I always have the suspicion – and it’s really only a suspicion – that real objection of the antismokers in Tobacco Control to smoking is an ethical one. But because we have no shared system of ethics, or any accompanying ethical language, they are unable to articulate their ethical objections to smoking, and resort instead to (very weak) medical and epidemiological arguments against smoking. They can’t say what they want to say, which is “Smoking is the wrong thing for you to do,” so instead they say “Smoking will kill you.” And they can’t say that “Smoking is wrong,” because they’d immediately be asked to say exactly what’s wrong with smoking, and how to differentiate between right and wrong.
This isn’t a problem just for Tobacco Control. It’s a problem for everyone. For we’re living in an era when, in the West at least, the ethical certainties of Christianity are being lost. We urgently need a new system of ethics, and a new ethical language, and we haven’t got one.
But I may have a new system of ethics. It’s the one I’ve been developing, on and off, in Idle Theory (back online again). I’d like to try to set out that system of ethics, and use it to make the case that Tobacco Control is actually right to say that “Smoking is Wrong.” I’m going to mount a purely moral argument against smoking, on behalf of the antismokers in Tobacco Control who are unable to mount such arguments.
In Idle Theory all living things are regarded as having to work to stay alive. Plants have to construct and deploy sunlight-catching leaves. Herbivorous animals have to work to find and eat plants. Carnivorous animals have to work to capture and eat herbivorous animals. And men have to work to stay alive by growing plants (such as wheat) or raising animals (such as cattle). The entire system is driven by sunlight, the energy of which is stored in plants and animals.
Now these living things don’t all have to work equally hard. Some of them have to work long and hard to stay alive: they lead very busy lives. And some of them lead very idle lives. In fact, some people lead very busy, hard-working lives, and some people lead very idle lives. And a degree of idleness, which ranges from 0% idle to 100% idle, can be assigned to every living thing. A 0% idle living thing spends its whole time working to find food energy to stay alive. And a 100% idle living thing would have to do absolutely nothing to find the food energy needed to stay alive: it would just fall into its mouth like rain. The idleness of any living thing may be estimated using the idleness equation.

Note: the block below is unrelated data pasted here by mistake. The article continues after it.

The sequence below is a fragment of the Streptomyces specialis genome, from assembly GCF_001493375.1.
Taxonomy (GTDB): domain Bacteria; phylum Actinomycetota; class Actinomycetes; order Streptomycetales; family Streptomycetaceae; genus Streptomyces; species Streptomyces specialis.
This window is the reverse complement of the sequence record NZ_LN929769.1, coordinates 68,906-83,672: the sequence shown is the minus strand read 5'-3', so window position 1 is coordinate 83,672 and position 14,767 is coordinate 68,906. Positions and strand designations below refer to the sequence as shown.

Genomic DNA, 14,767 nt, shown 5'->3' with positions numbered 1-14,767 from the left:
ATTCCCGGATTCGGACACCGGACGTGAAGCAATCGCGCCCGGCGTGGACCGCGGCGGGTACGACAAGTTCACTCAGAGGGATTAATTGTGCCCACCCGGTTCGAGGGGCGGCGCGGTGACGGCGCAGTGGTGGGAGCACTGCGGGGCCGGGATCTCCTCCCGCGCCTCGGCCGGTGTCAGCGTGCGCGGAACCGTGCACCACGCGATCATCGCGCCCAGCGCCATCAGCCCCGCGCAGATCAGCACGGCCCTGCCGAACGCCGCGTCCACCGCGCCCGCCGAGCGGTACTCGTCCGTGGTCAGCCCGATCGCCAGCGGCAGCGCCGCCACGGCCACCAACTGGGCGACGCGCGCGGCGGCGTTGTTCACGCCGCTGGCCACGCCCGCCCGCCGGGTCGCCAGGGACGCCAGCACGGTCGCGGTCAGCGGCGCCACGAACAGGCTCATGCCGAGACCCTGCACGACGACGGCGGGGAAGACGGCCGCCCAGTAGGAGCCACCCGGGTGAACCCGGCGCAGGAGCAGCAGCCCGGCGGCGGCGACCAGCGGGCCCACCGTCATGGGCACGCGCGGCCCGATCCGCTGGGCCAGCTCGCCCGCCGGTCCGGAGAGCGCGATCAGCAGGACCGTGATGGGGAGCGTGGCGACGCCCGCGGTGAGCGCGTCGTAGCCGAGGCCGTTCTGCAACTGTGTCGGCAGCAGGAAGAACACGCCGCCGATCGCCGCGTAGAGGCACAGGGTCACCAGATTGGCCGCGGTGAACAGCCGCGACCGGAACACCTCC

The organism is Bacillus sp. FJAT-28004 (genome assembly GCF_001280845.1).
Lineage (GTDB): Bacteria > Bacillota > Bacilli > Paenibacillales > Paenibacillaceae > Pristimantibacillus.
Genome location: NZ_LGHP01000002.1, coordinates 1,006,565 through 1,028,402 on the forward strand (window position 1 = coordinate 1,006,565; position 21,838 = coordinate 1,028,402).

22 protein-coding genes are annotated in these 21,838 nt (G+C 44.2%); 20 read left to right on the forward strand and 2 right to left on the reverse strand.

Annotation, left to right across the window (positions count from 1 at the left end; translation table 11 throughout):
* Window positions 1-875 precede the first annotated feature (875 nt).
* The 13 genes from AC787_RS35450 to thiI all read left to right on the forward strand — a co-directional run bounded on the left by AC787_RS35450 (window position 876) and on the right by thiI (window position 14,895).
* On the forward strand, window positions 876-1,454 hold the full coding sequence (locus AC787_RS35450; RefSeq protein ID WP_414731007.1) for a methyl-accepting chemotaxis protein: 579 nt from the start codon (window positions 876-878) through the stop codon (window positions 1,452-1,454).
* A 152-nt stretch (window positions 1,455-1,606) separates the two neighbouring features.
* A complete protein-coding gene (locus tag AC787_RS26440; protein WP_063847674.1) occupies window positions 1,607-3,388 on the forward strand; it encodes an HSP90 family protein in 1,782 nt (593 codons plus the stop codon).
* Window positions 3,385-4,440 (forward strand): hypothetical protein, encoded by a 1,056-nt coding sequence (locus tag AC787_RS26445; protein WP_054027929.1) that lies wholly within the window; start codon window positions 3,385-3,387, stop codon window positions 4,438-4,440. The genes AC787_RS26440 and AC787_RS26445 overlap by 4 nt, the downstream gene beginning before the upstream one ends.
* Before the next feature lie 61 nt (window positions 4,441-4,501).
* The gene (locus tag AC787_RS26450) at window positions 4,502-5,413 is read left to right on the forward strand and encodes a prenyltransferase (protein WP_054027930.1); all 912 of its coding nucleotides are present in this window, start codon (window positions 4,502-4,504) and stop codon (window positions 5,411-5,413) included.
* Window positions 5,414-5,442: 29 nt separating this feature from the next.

If idle time is depicted as a man lying back on an easy chair, smoking a cigarette, and busy time is depicted as the same man digging with a spade, various different degrees of idleness may be depicted graphically:
Now I would dare to suggest that there are no 100% idle living things. There may be a few 99.999% idle ones, but there are no 100% idle ones. But there are lots and lots of 0% idle ones. There are lots and lots of living things which are working all the time to find the food they need to stay alive. And these ones are on the brink of death, because living things die when, even working every hour of the day, they are unable find enough food to meet their energy needs, and so they lose energy, grow thin, and eventually cease functioning (i.e. die).
Now I hope that nobody disputes this as a simple factual description of the life of plants and animals and humans. But they might dispute it if I was to go on to say that this factual description of life is also a moral description. What I have just described is a world that has a very distinct upside, and a very distinct downside: a 100% (or near-100%) idle life is a much better life than a 0% idle life.
To clarify (or perhaps obscure) this 100% – 0% system, I might say that, in many ways, it recreates the moral cosmos of Christianity, with the condition of 100% idleness corresponding to Heaven, and 0% idleness corresponding to Hell. In Heaven, the angels idly pluck harps, or perhaps smoke cigarettes. In Hell, the “fallen” angels toil unremittingly. There are of course some differences from the Christian cosmos, in that the Heaven and Hell of Idle Theory are experienced during any living thing’s lifetime, rather than after its death. But we are all trying to get to Heaven, and that Heaven will be a perfect bliss of unending idleness.
At this point, some irate moral philosopher will probably interrupt and accuse me of illicitly trying to derive “ought” from “is”, values from facts. Why should you say that your 100% idle Heaven is any better than your 0% idle Hell? Why is one of them any better than the other? We all know that you’re an idle fellow, and that you love to sit idly in pubs drinking beer and smoking cigarettes, but there are a lot of decent, hard-working people who actually enjoy working, and gain great satisfaction from working hard, and in keeping as busy a possible. Just because you like idleness doesn’t mean that everyone else does too.
Very well, I would reply, let us construct a world in which there is a population of people, half of whom love idleness, and half of whom love busyness. The former endeavour to lead lives that are as idle as possible, while the latter endeavour to keep themselves as busy as possible. And let us say that both are very successful in their endeavours, and the idleness lovers all lead 95% idle lives, and the busyness lovers all lead 5% idle lives (or 95% busy lives), and are both very pleased with themselves. But there is an asymmetry here, because the busy people are much nearer to the 0% idle brink of death than than the idle people. And we may reasonably expect that some of these very busy people will stray over the brink, and die. And so gradually, over the course of time, idleness lovers will come to predominate over busyness lovers. In the end, the population will consist only of idleness lovers: there will be no busyness lovers. And in this manner, through a process of natural selection, the ethical supremacy of idleness over busyness will be established. And it will always be re-established every time this particular exercise is conducted.